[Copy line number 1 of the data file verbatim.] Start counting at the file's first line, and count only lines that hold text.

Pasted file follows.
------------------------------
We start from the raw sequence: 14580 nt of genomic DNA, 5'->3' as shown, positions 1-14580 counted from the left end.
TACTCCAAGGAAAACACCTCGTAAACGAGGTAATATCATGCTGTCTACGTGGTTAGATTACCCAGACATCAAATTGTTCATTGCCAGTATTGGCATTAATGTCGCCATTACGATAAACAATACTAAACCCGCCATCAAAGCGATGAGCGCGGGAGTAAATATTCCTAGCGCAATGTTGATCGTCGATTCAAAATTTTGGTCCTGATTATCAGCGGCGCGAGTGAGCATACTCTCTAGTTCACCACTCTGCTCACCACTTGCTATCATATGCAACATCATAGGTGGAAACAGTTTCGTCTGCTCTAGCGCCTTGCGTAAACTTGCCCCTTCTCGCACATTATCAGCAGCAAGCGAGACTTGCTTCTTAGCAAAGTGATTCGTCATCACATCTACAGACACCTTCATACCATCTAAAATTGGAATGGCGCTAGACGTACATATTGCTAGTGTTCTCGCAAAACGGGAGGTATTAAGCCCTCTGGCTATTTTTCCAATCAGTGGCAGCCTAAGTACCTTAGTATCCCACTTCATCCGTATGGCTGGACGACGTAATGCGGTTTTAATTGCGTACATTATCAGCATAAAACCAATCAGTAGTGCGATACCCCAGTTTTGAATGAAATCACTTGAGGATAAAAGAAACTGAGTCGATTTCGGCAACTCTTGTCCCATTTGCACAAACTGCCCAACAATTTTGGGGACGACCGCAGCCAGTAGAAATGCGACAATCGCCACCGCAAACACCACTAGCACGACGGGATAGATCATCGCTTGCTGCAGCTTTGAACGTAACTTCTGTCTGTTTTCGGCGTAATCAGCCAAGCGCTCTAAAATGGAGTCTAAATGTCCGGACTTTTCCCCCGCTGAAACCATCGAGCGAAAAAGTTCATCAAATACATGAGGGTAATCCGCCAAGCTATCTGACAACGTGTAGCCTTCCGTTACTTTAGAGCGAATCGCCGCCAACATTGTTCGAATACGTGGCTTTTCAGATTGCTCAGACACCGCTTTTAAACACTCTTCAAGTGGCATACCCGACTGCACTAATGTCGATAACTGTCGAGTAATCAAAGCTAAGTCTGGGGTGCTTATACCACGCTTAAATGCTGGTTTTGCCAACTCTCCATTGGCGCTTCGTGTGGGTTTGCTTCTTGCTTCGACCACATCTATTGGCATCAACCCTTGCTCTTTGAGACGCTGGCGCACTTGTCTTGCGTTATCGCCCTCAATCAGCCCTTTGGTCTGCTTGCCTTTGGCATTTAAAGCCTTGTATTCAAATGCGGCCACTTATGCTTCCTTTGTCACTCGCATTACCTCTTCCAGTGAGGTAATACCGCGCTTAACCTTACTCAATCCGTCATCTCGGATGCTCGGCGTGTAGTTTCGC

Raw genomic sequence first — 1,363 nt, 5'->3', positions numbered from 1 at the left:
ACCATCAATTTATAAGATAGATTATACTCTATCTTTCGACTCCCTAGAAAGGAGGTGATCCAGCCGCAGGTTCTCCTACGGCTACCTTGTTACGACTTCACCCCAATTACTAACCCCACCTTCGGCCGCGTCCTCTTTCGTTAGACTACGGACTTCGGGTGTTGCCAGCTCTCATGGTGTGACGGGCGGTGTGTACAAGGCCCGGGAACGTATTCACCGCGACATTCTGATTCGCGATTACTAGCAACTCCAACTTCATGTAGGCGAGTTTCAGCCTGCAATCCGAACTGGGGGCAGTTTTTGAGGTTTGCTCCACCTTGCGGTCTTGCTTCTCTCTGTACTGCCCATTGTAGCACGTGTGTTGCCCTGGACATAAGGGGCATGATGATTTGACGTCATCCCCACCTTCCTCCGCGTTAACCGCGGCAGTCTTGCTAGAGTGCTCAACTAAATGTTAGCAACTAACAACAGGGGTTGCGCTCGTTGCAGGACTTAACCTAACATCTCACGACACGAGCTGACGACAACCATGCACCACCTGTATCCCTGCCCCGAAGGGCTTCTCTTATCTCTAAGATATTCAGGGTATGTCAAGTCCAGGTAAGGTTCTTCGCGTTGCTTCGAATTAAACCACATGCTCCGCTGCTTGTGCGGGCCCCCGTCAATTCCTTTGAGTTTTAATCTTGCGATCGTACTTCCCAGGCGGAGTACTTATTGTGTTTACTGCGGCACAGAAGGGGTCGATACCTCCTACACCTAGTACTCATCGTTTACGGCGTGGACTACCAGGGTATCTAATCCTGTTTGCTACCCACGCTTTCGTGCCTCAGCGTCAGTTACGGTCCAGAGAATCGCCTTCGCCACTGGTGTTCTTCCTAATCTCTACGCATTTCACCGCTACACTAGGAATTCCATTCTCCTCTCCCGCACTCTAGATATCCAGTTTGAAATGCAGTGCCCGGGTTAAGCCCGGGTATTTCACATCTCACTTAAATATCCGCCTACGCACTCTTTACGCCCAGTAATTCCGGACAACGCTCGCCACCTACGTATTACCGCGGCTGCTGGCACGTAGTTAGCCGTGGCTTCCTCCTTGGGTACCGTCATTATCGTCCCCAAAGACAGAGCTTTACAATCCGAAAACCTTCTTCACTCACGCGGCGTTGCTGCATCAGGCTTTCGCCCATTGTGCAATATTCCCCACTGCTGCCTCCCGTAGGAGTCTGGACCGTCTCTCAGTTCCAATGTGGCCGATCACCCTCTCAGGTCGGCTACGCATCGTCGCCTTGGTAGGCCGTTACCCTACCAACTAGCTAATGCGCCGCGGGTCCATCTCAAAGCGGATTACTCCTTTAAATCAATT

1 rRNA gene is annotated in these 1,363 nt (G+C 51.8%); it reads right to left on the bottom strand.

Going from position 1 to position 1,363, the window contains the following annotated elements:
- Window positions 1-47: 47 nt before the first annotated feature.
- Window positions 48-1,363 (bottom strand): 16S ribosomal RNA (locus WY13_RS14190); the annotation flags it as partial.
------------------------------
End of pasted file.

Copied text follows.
We start from the raw sequence: 14580 nt of genomic DNA, 5'->3' as shown, positions 1-14580 counted from the left end.